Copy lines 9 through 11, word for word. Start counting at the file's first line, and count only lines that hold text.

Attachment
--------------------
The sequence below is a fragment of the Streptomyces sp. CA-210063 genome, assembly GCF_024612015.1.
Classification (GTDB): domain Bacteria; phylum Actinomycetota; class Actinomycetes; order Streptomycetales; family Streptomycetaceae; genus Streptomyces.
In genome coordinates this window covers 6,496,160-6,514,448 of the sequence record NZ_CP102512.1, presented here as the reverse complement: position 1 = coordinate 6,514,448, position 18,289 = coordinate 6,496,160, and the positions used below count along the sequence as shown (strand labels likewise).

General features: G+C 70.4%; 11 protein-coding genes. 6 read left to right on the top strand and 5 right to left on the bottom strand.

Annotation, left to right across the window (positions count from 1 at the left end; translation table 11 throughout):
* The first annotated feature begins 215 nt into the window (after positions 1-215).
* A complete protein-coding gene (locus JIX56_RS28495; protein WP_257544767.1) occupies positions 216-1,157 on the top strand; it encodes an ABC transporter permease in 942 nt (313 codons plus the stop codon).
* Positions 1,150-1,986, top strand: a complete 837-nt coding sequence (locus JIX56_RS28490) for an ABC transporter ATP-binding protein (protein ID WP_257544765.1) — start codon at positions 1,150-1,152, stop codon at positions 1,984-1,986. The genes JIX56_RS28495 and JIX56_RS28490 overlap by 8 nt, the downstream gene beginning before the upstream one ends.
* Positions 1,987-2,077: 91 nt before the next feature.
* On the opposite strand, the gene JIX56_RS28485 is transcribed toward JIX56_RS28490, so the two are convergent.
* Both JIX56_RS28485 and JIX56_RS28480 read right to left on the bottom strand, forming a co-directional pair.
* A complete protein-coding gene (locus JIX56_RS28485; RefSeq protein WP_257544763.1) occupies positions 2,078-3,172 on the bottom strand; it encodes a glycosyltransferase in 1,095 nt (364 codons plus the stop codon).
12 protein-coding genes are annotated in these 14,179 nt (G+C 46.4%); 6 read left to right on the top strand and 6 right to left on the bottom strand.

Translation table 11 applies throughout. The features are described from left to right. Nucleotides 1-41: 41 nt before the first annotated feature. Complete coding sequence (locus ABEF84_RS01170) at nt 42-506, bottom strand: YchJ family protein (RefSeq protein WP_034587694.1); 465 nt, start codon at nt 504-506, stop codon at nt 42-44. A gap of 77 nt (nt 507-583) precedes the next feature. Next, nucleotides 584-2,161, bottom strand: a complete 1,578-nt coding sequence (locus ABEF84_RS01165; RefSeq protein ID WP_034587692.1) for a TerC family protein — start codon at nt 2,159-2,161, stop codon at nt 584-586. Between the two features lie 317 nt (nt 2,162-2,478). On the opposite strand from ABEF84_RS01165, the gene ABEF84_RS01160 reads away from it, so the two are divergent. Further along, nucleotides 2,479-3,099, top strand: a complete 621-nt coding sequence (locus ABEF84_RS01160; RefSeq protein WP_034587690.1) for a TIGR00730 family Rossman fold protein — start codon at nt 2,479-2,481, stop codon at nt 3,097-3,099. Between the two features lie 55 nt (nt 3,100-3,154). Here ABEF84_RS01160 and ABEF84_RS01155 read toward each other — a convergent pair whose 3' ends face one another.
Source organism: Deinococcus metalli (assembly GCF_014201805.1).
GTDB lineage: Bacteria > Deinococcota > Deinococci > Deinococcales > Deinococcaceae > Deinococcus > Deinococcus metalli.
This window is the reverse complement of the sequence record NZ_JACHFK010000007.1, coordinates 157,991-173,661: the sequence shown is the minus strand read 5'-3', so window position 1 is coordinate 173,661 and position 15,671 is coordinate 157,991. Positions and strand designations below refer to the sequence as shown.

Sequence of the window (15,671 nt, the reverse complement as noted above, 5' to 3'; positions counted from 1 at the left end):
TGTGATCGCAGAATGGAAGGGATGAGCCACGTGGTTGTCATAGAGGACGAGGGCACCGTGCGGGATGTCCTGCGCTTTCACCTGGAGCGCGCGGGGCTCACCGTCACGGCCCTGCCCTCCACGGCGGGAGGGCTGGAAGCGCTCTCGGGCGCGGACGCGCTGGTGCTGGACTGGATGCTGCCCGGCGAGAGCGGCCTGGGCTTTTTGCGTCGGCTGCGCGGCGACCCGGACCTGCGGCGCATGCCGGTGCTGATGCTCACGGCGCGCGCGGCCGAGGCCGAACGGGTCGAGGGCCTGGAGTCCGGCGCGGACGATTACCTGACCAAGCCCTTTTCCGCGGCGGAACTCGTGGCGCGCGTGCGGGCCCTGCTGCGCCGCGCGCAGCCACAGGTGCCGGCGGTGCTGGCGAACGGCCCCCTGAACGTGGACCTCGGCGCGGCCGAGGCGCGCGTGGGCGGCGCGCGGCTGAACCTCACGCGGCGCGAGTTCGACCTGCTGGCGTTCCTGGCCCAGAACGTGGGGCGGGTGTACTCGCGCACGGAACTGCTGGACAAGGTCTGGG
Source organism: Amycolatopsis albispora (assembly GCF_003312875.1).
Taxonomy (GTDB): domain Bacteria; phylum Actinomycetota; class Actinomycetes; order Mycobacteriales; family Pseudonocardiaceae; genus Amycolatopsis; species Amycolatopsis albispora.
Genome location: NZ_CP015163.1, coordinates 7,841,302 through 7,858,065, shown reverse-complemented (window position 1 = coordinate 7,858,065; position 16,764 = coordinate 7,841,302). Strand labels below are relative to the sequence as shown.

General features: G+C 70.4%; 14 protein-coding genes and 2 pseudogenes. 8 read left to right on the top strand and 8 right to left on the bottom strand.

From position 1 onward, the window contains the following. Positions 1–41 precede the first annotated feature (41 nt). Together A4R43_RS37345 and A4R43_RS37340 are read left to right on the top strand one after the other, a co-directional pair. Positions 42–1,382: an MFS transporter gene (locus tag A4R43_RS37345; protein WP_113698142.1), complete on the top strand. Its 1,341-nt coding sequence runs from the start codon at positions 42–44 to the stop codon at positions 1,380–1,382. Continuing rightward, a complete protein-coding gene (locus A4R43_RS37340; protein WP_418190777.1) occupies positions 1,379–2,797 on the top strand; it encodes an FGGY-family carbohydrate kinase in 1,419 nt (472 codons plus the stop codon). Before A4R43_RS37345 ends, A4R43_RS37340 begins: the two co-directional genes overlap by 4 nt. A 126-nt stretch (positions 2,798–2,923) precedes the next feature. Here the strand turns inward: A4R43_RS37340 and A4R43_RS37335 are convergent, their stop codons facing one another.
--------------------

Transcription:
* Positions 1,987-2,077: 91 nt before the next feature.
* On the opposite strand, the gene JIX56_RS28485 is transcribed toward JIX56_RS28490, so the two are convergent.
* Both JIX56_RS28485 and JIX56_RS28480 read right to left on the bottom strand, forming a co-directional pair.